Hidden and Revealed

Colossians 3: 1 – 4

Therefore if you have been raised up with Christ, keep seeking the things above, where Christ is, seated at the right hand of God. Set your mind on the things above, not on the things that are on earth. For you have died and your life is hidden with Christ in God. When Christ, who is our life, is revealed, then you also will be revealed with Him in glory.

We talked about seeking on Monday. Here Paul tells us what else we should seek. So far this year, we have seen that we are to seek the Lord, His strength and His face continually (Psalm 105: 4), His Kingdom and His righteousness (Matthew 6: 33), and now the things which are above. The shorthand is, fix your eyes on Jesus. Keep looking at him because in him is all that matters. All the universe is in him because he is the light, the life and the way.

Seeking is a very important scriptural and spiritual concept and I wouldn’t minimize it in any fashion. Reading this passage, though, one surely is gripped by our death in Jesus, which brings us to the next thought. We need to be resurrection conscious. By this I mean that by now we should have died to ourselves, died with Christ and been raised up with him in a resurrected life. If, then, you have been raised up with Christ, don’t keep looking back at or longing for the old, dead man. Leave the things of the earth to the dirt they are born of and set your heart on the things above. Does that mean you cannot enjoy any of the good things on the earth? No, absolutely not. God has given us all good things to enjoy (1 Timothy 6: 17).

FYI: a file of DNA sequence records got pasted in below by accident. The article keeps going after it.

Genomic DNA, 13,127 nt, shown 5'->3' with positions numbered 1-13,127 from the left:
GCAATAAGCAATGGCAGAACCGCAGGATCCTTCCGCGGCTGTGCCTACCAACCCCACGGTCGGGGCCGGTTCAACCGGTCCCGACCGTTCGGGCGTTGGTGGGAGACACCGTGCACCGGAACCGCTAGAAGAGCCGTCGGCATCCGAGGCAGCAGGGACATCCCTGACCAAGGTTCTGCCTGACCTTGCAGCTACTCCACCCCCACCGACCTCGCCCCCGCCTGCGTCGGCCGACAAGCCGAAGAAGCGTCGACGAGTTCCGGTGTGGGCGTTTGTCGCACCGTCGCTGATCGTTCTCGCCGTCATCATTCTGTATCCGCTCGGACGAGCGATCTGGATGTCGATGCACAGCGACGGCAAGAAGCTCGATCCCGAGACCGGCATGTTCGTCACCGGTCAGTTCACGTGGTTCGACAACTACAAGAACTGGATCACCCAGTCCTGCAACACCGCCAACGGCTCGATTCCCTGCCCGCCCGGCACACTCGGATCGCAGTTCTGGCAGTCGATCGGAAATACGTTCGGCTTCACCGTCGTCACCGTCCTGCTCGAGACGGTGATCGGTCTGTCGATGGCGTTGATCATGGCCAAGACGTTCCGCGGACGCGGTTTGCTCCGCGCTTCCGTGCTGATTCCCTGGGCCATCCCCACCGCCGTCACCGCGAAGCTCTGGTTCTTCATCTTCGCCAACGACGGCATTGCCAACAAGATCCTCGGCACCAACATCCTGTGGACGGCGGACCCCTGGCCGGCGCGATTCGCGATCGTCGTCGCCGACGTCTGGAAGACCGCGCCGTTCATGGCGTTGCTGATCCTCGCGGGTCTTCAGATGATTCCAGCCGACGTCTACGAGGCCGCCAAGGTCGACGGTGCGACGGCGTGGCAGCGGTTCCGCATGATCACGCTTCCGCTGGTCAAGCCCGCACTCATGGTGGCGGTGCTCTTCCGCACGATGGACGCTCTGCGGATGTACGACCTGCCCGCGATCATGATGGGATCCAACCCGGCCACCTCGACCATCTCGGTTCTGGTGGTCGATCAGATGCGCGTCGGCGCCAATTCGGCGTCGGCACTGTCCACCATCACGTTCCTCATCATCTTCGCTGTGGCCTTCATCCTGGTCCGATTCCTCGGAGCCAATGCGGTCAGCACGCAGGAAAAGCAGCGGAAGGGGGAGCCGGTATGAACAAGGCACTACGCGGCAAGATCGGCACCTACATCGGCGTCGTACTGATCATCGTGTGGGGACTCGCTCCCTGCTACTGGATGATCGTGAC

At some level this is about our values. I think of saints I have studied or known about and the over-arching similarity is their devotion to Christ. They buried the old self with its desires and arose with a new value system. It is just fine to enjoy a new car, a new house or a nice vacation. We know that God gives us those things to enjoy. Dying to self means those things no longer occupy the space they once did. In the resurrection life, God is the center of the universe. If our life is truly hidden in God with Christ, we will have made some choices about what is most important to us. These are choices made with the heart. The lover of God could not choose earthly desires over His longing for God because his heart compels him to seek the face of God. This is about loving God above all else. Some of those old saints I have read about would more likely forget to eat than to miss a single day spending time with God. They needed it, craved it.

We love God too but perhaps our zeal is not as vibrant as that of some of the people we read about. However, we can be as impassioned as anyone. We can have such zeal for God that nothing stands in our way when it comes to our devotionals. We too can have an unquenchable passion for the one who loved us first. I know I want more of that passion in my life. I am sure you do too. As we focus our attention on the thing we want, we draw ourselves towards it. Discipline helps too. The use of discipline helps us to develop a lifestyle that later becomes a part of us. As we discipline ourselves to do what we choose, we begin to enjoy the fruit of those disciplines so that we come to desire the thing we had to almost force ourselves to do previously.